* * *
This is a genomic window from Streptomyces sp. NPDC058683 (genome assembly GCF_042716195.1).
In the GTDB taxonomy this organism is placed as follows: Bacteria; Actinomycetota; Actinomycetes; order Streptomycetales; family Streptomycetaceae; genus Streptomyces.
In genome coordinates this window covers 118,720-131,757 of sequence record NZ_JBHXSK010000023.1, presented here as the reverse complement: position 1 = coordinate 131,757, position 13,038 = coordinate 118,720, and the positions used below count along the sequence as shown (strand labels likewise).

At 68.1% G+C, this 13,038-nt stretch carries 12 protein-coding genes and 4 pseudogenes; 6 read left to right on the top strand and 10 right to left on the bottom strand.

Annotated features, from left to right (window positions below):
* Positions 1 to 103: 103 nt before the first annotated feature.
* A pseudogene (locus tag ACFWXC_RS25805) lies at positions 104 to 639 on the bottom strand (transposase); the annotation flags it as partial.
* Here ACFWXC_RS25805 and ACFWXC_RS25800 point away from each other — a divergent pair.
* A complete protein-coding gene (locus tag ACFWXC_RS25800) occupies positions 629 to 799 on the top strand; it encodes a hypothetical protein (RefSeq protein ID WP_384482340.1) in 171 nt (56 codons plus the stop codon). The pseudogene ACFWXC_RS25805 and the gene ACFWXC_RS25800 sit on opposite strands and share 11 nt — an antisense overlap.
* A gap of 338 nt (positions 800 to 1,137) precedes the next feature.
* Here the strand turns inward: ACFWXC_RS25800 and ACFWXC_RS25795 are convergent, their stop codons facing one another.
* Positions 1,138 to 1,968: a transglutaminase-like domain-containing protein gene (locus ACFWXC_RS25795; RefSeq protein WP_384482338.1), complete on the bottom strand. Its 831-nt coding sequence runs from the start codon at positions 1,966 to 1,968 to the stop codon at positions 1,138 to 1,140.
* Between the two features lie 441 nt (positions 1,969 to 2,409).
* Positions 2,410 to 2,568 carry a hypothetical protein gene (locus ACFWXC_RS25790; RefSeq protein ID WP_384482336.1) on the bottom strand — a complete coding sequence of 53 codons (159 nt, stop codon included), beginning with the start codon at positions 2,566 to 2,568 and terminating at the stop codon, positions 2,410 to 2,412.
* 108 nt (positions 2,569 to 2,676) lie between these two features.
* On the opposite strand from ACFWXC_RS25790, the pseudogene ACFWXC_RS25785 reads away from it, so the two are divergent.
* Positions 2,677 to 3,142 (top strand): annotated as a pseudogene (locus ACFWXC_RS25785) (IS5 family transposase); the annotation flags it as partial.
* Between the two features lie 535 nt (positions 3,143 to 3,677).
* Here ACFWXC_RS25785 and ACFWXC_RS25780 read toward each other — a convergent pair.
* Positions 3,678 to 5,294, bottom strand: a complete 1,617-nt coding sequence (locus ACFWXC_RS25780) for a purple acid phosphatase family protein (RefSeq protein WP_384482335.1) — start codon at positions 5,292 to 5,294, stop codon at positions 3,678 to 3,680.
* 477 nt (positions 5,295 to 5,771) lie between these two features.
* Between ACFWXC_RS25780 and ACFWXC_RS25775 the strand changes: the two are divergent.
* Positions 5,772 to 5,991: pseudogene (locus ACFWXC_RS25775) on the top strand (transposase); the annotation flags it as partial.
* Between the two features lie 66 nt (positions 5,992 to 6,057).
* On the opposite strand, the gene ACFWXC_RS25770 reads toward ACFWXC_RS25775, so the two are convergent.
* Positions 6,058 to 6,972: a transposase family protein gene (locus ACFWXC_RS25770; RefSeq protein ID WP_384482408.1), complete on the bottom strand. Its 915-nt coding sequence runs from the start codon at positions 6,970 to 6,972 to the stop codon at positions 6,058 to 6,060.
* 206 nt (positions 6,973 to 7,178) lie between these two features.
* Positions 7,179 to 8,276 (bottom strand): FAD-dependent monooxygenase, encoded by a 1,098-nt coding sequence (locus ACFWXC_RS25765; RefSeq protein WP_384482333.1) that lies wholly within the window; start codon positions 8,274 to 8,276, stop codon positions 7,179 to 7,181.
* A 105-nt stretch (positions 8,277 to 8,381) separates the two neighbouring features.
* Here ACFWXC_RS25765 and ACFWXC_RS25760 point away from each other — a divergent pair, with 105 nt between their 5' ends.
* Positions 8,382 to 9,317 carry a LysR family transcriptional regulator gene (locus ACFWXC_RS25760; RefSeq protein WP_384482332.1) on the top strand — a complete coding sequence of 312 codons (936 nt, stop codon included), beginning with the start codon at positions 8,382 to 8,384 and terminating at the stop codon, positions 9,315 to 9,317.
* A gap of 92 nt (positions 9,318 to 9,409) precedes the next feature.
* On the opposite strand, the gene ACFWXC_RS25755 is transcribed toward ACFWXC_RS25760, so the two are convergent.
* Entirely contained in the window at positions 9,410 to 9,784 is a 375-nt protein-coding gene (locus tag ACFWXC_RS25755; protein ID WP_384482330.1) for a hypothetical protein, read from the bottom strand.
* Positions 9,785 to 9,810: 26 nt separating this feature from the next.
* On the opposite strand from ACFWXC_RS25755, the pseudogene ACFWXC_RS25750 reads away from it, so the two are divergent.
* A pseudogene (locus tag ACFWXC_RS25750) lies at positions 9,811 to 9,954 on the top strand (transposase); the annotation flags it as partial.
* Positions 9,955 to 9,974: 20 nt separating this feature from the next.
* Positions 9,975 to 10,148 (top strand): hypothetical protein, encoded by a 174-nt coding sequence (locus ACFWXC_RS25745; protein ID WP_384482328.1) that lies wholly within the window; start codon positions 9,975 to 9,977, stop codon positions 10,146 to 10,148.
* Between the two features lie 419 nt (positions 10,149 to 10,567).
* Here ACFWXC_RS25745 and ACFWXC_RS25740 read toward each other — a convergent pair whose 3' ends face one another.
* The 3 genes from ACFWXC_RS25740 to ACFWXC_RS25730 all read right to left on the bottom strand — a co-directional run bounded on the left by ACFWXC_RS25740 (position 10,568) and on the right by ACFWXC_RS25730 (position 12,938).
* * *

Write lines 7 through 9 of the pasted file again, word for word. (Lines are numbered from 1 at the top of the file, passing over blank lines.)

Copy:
* A pseudogene (locus tag ACFWXC_RS25805) lies at positions 104 to 639 on the bottom strand (transposase); the annotation flags it as partial.
* Here ACFWXC_RS25805 and ACFWXC_RS25800 point away from each other — a divergent pair.
* A complete protein-coding gene (locus tag ACFWXC_RS25800) occupies positions 629 to 799 on the top strand; it encodes a hypothetical protein (RefSeq protein ID WP_384482340.1) in 171 nt (56 codons plus the stop codon). The pseudogene ACFWXC_RS25805 and the gene ACFWXC_RS25800 sit on opposite strands and share 11 nt — an antisense overlap.